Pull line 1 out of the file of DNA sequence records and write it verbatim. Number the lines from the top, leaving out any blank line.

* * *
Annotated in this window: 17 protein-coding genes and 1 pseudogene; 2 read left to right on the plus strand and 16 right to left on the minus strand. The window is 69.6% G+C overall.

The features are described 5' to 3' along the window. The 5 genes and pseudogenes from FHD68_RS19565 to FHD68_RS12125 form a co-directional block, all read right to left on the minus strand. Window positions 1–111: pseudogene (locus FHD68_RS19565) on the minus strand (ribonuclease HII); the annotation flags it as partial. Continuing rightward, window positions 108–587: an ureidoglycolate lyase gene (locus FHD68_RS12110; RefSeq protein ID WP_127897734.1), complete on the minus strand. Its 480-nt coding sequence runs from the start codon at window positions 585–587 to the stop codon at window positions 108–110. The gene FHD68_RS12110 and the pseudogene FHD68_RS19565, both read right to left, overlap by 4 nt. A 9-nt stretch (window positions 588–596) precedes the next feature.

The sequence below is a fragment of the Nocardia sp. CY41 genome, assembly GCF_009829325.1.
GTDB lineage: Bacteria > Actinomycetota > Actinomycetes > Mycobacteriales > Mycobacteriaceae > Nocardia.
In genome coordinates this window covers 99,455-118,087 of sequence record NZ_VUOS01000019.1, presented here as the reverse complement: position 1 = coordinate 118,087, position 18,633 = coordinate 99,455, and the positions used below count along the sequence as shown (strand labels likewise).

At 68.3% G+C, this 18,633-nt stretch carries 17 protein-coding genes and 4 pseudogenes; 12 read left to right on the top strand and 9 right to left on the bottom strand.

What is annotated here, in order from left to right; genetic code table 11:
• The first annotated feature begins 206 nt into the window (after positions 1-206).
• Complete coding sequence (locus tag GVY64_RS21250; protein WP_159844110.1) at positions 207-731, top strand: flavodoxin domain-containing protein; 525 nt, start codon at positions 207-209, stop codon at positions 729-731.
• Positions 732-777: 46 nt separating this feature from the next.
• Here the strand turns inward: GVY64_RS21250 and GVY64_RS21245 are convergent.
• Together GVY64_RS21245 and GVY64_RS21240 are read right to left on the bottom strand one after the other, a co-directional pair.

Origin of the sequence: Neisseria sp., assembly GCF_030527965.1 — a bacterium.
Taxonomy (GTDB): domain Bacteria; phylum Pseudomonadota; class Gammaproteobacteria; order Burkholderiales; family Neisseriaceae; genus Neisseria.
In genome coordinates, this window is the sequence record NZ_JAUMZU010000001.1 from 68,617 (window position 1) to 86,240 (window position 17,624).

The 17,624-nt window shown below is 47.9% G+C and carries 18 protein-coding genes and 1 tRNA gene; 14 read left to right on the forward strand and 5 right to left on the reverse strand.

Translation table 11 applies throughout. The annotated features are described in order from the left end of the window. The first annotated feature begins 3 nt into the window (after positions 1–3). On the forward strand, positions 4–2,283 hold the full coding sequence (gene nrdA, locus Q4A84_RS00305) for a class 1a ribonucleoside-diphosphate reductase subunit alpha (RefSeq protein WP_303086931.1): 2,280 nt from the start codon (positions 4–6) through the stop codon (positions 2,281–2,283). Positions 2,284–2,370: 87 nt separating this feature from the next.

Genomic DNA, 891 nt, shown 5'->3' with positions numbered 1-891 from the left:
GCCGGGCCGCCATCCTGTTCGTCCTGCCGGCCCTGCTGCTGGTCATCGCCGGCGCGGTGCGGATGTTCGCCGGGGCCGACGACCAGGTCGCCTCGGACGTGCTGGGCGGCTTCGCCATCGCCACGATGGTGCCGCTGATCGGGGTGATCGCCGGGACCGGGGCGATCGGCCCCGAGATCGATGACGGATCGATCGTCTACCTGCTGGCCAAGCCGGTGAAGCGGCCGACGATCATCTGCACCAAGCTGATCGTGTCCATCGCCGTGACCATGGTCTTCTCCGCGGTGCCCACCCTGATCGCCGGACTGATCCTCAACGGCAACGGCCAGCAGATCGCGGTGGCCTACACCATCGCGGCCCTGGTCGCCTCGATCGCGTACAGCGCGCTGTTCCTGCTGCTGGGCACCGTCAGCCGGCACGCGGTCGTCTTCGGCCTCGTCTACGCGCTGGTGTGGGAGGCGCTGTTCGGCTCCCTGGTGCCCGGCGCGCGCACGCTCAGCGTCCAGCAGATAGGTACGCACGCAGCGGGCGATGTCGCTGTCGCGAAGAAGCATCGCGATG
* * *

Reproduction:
Annotated in this window: 17 protein-coding genes and 1 pseudogene; 2 read left to right on the plus strand and 16 right to left on the minus strand. The window is 69.6% G+C overall.